We’re going back into the archives to revisit these classic posts by James Norwood Pratt. This post includes two different two-part sequences: “The Advent of Machinery” and “Serendipity”. We have added a link to the end of each one to take you to the next if you would like to read them as a sequence, or you can choose which you want to peruse below. Enjoy!

The Advent of Machinery

To those (and the class is numerous in England), who, possessing but a moderate sum of money, wish nevertheless to maintain the position in life to which they have been educated, to whom trade and the professions are obnoxious, who having no military tastes or nautical tendencies are still anxious to use the energy and enterprise which are said to belong to the British – to such tea-planting offers particular inducements.

Subaltern or junior official, previously employed by the Honorable East India Company

Part One

It was an industry off and running by the time George Williamson retired from Assam in 1859. Scores of private entrepreneurs had learned…(Read more)

Part Two

One day in 1871, a side-paddle riverboat steaming lazily down the Brahmaputra slid to a stop in midstream. It had run aground on one of the shifting sandbars for which the river is notorious, forcing the captain to…(Read more)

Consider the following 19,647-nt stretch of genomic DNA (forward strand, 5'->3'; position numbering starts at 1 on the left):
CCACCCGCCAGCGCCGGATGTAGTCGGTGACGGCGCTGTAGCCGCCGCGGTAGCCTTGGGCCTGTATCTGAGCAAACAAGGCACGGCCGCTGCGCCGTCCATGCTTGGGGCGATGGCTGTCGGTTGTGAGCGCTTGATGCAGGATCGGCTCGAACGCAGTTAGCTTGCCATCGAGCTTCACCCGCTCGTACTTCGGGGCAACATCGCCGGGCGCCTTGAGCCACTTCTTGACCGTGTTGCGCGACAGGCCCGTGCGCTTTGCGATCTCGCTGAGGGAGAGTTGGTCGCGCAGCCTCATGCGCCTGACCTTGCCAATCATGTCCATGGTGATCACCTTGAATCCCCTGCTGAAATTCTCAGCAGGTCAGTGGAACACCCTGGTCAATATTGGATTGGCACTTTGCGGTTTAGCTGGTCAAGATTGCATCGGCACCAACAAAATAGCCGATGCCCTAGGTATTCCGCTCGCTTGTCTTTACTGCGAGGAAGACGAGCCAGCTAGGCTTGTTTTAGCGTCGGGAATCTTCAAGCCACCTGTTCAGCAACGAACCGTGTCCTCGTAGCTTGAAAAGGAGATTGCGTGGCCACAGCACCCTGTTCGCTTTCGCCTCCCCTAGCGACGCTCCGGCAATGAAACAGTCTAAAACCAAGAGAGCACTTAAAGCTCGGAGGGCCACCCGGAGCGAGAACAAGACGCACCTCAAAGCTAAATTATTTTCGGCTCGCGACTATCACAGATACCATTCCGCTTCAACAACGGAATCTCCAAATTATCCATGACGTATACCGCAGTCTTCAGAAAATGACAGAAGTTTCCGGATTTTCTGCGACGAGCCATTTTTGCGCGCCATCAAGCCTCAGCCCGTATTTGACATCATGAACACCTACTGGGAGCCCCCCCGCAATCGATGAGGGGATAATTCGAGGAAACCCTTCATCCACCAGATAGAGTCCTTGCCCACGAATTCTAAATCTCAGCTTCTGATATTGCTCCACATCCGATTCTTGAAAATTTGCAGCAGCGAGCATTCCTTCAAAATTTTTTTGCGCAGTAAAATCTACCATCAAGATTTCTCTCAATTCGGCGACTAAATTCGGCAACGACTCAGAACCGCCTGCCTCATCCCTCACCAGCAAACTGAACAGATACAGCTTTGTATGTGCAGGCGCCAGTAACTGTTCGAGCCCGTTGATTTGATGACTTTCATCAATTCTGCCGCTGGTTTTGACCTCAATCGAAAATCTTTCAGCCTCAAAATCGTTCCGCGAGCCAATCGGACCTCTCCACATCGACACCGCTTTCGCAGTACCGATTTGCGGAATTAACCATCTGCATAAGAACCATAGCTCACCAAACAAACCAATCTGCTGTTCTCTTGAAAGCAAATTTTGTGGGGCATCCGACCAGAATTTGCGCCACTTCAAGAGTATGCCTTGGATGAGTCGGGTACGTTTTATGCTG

Serendipity

Now often is it that men have the heart, when their one great industry is withered, to rear up in a few years another as rich to take its place, and the tea fields of Ceylon are as true a monument to courage as the lion at Waterloo.

Sir Arthur Conan Doyle

Part One

God’s mysterious ways cannot but amaze, yet one wonders how two of the most devastating scourges in agricultural history could occur in the exact same decade. In the late 1860s, a microscopic organism unheard of before started…(Read more)

Part Two

Assam jat has flourished world-wide ever since. After the Dutch finally substituted Assam for China jat in Java and Sumatra, tea quickly became…(Read more)

Photo “Tea Plantations of India” is copyright under Creative Commons Attribution-NoDerivs 2.0 Generic License to the photographer David Baxendale and is being posted unaltered (source)